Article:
Wilhelm II of Germany

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The soldier and the army, not Parliamentary majorities and decisions, have welded the German Empire together. I put my trust in the army.

Wilhelm II of Germany (27 January 18594 June 1941), born Friedrich Wilhelm Viktor Albert von Preußen, was the last German Emperor (Kaiser) and the last King (König) of Prussia, ruling from 1888 to 1918. Deposed during the November Revolution.

Quotes[edit]

  • I regard every Social Democrat as an enemy of the Empire and Fatherland.
    • Speech (14 May 1889), quoted in Michael Balfour, The Kaiser and His Times (London: Penguin, 1975), p. 159.
  • The soldier and the army, not Parliamentary majorities and decisions, have welded the German Empire together. I put my trust in the army.
    • Speech (18 April 1891), quoted in Michael Balfour, The Kaiser and His Times (London: Penguin, 1975), p. 158.
  • There is only one person who is master in this Empire and I am not going to tolerate any other.
    • Speech at Düsseldorf (4 May 1891), quoted in Michael Balfour, The Kaiser and His Times (London: Penguin, 1975), p. 157.
  • You [recruits] have sworn loyalty to me. You have only one enemy and that is my enemy. In the present social confusion it may come about that I order you to shoot down your own relatives, brothers or parents but even then you must follow my orders without a murmur.
    • Speech (23 November 1891), quoted in Michael Balfour, The Kaiser and His Times (London: Penguin, 1975), p. 158.
  • I am just now not reading but devouring Captain Mahan's book and am trying to learn it by heart. It is a first-class book and classical on all points.
    • Letter to an American friend (1893), quoted in John Rohl, Wilhelm II: The Kaiser's Personal Monarchy 1888-1900 (Cambridge: Cambridge University Press, 2004), p. 1003.
  • There is a breed of men who do not deserve the name of Germans. I trust that the entire nation will find the strength to beat back their outrageous attacks. If that does not occur, I shall have to call on you, my Guards, for protection against the gang of traitors and for leading the battle which will free us from such elements.
    • Speech (2 September 1895), quoted in Michael Balfour, The Kaiser and His Times (London: Penguin, 1975), p. 159.
  • The Party which dares to attack the foundations of our State, which sets itself against religion and does not stop at attacking the person of the All-Highest Ruler must be rooted out to the very last stump.
    • Speech (26 February 1897), quoted in Michael Balfour, The Kaiser and His Times (London: Penguin, 1975), p. 159.
  • The poor French...They have not read their Mahan!
    • On France's diplomatic retreat from war with Britain during the Fashoda Incident (1898), quoted in Paul Kennedy, The Rise and Fall of British Naval Mastery (London: Penguin, 2004), p. 206.
  • Imagine a monarch, holding personal command of his army, disbanding his regiments, sacred with a hundred years of history—and handing his towns over to Anarchists and Democracy.
    • Reaction to the Tsar's invitation (August 1898) to the Hague Conference of 1899, quoted in Robert K. Massie, Dreadnought: Britain, Germany and the Coming of the Great War (London: Pimlico, 2004), pp. 429-430.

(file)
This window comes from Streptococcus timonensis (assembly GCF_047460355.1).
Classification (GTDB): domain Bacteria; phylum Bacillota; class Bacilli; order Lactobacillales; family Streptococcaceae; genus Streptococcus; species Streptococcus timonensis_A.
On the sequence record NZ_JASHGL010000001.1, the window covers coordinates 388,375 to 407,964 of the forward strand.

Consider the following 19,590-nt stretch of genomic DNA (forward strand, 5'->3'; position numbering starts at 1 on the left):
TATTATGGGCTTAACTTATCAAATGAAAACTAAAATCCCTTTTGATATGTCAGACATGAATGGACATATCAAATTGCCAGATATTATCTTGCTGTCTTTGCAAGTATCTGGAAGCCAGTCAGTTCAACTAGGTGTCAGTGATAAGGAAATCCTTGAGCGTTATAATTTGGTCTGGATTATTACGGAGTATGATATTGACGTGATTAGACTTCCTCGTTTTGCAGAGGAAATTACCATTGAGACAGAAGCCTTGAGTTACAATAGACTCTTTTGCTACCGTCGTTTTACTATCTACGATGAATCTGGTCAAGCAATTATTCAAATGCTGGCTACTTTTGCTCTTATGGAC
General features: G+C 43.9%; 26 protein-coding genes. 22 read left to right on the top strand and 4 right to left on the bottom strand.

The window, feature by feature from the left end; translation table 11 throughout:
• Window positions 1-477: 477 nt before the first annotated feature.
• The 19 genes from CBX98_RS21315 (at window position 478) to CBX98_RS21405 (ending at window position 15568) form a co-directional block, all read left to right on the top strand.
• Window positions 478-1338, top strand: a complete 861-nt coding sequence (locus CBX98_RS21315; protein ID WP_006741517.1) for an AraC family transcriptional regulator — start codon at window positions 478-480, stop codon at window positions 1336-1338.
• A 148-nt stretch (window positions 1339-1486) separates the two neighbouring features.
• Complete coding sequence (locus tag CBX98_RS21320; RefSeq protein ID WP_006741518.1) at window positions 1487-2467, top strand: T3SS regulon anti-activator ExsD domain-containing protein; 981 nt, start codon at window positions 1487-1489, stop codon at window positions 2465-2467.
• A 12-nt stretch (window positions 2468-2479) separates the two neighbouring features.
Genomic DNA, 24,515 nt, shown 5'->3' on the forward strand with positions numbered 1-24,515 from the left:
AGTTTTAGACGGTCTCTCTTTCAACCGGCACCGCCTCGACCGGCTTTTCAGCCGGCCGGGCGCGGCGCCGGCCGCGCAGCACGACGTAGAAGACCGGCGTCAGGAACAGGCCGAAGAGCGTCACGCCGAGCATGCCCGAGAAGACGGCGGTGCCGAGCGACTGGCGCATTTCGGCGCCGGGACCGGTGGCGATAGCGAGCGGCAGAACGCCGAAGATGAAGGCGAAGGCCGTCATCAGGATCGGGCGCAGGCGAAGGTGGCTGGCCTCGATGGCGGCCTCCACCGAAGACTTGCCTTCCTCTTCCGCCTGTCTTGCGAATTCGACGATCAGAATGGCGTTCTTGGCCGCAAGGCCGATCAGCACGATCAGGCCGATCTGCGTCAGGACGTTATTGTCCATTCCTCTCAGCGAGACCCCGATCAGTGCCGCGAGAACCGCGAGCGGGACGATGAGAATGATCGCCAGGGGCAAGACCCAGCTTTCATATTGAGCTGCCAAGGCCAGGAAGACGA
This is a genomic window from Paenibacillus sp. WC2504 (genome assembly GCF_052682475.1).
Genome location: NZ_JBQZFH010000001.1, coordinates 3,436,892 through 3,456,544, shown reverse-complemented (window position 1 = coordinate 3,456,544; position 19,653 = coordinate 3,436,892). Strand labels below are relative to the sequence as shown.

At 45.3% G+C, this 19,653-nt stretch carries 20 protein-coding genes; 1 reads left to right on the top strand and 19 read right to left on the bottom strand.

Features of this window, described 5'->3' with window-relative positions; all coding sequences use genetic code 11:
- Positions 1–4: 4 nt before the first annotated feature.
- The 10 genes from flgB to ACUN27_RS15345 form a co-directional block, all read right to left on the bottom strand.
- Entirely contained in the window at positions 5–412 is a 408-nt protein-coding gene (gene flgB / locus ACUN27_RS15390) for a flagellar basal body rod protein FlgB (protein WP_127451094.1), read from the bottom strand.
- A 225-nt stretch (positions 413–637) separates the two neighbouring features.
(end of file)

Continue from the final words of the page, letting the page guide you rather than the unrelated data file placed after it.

• I am not a man who believes that we Germans bled and conquered thirty years ago...in order to be pushed to one side when great international decisions call to be made. If that were to happen, the place of Germany as a world power would be gone for ever, and I am not prepared to let that happen. It is my duty and privilege to employ to this end without hesitation the most appropriate and, if need be, the sharper methods.
    • Speech at the launching of the battleship Wittelsbach (3 July 1900), quoted in Michael Balfour, The Kaiser and His Times (London: Penguin, 1975), pp. 158-159.
  • In spite of the fact that we have no such fleet as we should have, we have conquered for ourselves a place in the sun. It will now be my task to see to it that this place in the sun shall remain our undisputed possession, in order that the sun's rays may fall fruitfully upon our activity and trade in foreign parts, that our industry and agriculture may develop within the state and our sailing sports upon the water, for our future lies upon the water.
    • Speech in Hamburg (18 June 1901)
    • Variant: Germany must have her place in the sun. (is not of Wilhelm himself but of Bernhard von Bülow
      • As quoted in Germanism from Within (1916) by Alexander Duncan Mclaren
  • I repudiate these attacks on him...a German of the Germans...his honour so assailed. Who made this infamous attack upon our friend? Men who till now have been looked upon as Germans, but who henceforth are unworthy of that name. And these men come from the Reich's working classes, who owe so infinite a debt of gratitude to Krupp!
    • Speech at the funeral of Friedrich Alfred Krupp (27 November 1902), quoted in William Manchester, The Arms of Krupp 1587-1968 (London: Michael Joseph, 1968), p. 275.
  • [The German Legion] which, in conjunction with Blucher and the Prussians at Waterloo, saved the British Army from destruction.
    • Speech celebrating the 100th anniversary of the Hanoverian regiments (19 December 1903), quoted in The Times (21 December 1903), p. 9.
Shoot down, behead and eliminate the Socialists first, if need be, by a blood-bath, then war abroad. But not before, and not à tempo.